I also sort, test and chronograph my rimfire ammo and have noted the variations, they are indeed a pita.

    So can you please elucidate me as to which .22 rimfire ammunition manufacturer that you consider is better, and why?

    I am sure that many people would like to know.

    * doggie *

  5. #20
    Join Date
    Feb 2013
    Posts
    254
    Quote Originally Posted by pikedrop View Post
    In all of my decades of shooting hundreds of lots of Eley Tenex and Eley Match through my Oehler 35P, I have never encountered one lot that exceeded 1,100 FPS. The highest velocity I have ever encountered was 1,098 FPS, and that was with a 'recent' lot of Eley Match #1120-05128. I suspect something is amiss with your chronograph.
    As usual, you have posted a reply to the wrong person.

  6. #21
    Join Date
    Feb 2003
    Location
    upstate, N.Y.
    Posts
    3,189
    Quote Originally Posted by PedroS View Post
    Chronographing .22lr ammo is a waist of time, like sorting them by weight

    Velocities on the box, give you just one indication... better for wind or no wind, if, and that's a big if, they shoot well on your rifle. And even then, it depends, because that's not a golden rule.

    The only way to tell, if a certain batch is good or not, is shooting it.

    However, very bright mind shooters are trying, and I hope they will, to develop a different approach to sort .22lr ammo. Yet, for me, it implies another bias, as you have to manipulate ammo, and with this picky rounds, manipulating is not so good...
    Yes indeed Pedro. All these guys playing with ammo are wasting their time.
    Test everything you can, and the best you can..it either shoots or it does not……pretty simple.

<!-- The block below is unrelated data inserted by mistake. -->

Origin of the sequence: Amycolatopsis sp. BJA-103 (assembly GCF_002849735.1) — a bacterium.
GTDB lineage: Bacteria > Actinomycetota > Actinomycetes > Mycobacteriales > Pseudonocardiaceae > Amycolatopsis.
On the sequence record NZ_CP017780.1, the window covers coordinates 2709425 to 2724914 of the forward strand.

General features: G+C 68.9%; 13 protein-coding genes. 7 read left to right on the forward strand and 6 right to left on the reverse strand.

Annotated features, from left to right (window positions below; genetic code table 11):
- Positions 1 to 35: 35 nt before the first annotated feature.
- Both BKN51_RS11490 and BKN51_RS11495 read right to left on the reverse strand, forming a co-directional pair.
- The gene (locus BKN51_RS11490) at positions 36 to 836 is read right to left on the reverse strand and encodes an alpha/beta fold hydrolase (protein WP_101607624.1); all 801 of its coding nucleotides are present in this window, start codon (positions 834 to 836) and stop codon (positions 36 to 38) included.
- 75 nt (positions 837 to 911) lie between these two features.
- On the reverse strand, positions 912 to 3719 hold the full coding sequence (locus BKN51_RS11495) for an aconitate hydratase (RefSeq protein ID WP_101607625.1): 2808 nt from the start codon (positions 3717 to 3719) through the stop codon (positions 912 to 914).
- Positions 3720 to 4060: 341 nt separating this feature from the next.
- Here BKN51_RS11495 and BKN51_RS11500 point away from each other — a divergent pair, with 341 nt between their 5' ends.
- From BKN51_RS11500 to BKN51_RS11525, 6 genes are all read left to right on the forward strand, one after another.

You can also weigh, measure, sing to, and rub up against mid level ammo and the bottom line is it will always let you down, you want to shoot well, you need the best ammo you can get your hands on…..that’s a fact.

  7. #22
    Join Date
    Feb 2003
    Location
    Florida
    Posts
    525
    Quote Originally Posted by doghunter View Post
    With all due respect Dave.

    The numbers that Eley (and possibly other manufacturers) quote are from their test barrels are from a machine rest fired at their test ranges under ideal conditions. Often they are from a selected lot# (That's business)

    Like you have observed, the numbers do not match the factory specifications but then I have found that Eley, Lapua and RWS etc. top shelf ammo is more consistent (less flyers) than some other brands. It's also more expensive.

    I also sort, test and chronograph my rimfire ammo and have noted the variations, they are indeed a pita.

    So can you please elucidate me as to which .22 rimfire ammunition manufacturer that you consider is better, and why?

    I am sure that many people would like to know.

    * doggie *

    "Doggie"

    The most consistent ammo, velocity wise, was a certain lot # of Lapua Center X.. The extreme spread was 10 fps... Do I consider Lapua the best ammo,...NO.. I have shot other lots of Lapua and Eley, that shot better scores that that one Lot of Lapua.. What I said was, do not trust the velocity numbers on the Eley boxes, because almost all the time there is a good deal of difference in what the box says and the velocity that you get...

    Dave

Posting Permissions

  • You may not post new threads
  • You may not post replies
  • You may not post attachments
  • You may not edit your posts
  •